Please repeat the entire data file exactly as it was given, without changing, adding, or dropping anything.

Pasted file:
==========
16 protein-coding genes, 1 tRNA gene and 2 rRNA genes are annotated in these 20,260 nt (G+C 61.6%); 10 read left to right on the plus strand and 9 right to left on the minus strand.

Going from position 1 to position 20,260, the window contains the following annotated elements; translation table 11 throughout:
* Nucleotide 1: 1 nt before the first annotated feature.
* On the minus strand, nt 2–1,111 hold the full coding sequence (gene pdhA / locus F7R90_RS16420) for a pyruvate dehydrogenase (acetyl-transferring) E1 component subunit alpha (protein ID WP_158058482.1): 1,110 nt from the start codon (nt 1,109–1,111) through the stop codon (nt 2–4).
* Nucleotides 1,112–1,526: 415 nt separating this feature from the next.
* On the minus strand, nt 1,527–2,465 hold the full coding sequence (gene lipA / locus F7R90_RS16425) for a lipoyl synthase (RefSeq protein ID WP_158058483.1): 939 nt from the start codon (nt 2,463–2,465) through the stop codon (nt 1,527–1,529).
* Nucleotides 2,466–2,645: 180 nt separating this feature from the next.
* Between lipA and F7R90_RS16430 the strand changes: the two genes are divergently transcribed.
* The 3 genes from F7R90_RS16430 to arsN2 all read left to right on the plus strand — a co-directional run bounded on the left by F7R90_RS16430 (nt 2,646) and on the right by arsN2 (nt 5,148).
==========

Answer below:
16 protein-coding genes, 1 tRNA gene and 2 rRNA genes are annotated in these 20,260 nt (G+C 61.6%); 10 read left to right on the plus strand and 9 right to left on the minus strand.

Going from position 1 to position 20,260, the window contains the following annotated elements; translation table 11 throughout:
* Nucleotide 1: 1 nt before the first annotated feature.
* On the minus strand, nt 2–1,111 hold the full coding sequence (gene pdhA / locus F7R90_RS16420) for a pyruvate dehydrogenase (acetyl-transferring) E1 component subunit alpha (protein ID WP_158058482.1): 1,110 nt from the start codon (nt 1,109–1,111) through the stop codon (nt 2–4).
* Nucleotides 1,112–1,526: 415 nt separating this feature from the next.
* On the minus strand, nt 1,527–2,465 hold the full coding sequence (gene lipA / locus F7R90_RS16425) for a lipoyl synthase (RefSeq protein ID WP_158058483.1): 939 nt from the start codon (nt 2,463–2,465) through the stop codon (nt 1,527–1,529).
* Nucleotides 2,466–2,645: 180 nt separating this feature from the next.
* Between lipA and F7R90_RS16430 the strand changes: the two genes are divergently transcribed.
* The 3 genes from F7R90_RS16430 to arsN2 all read left to right on the plus strand — a co-directional run bounded on the left by F7R90_RS16430 (nt 2,646) and on the right by arsN2 (nt 5,148).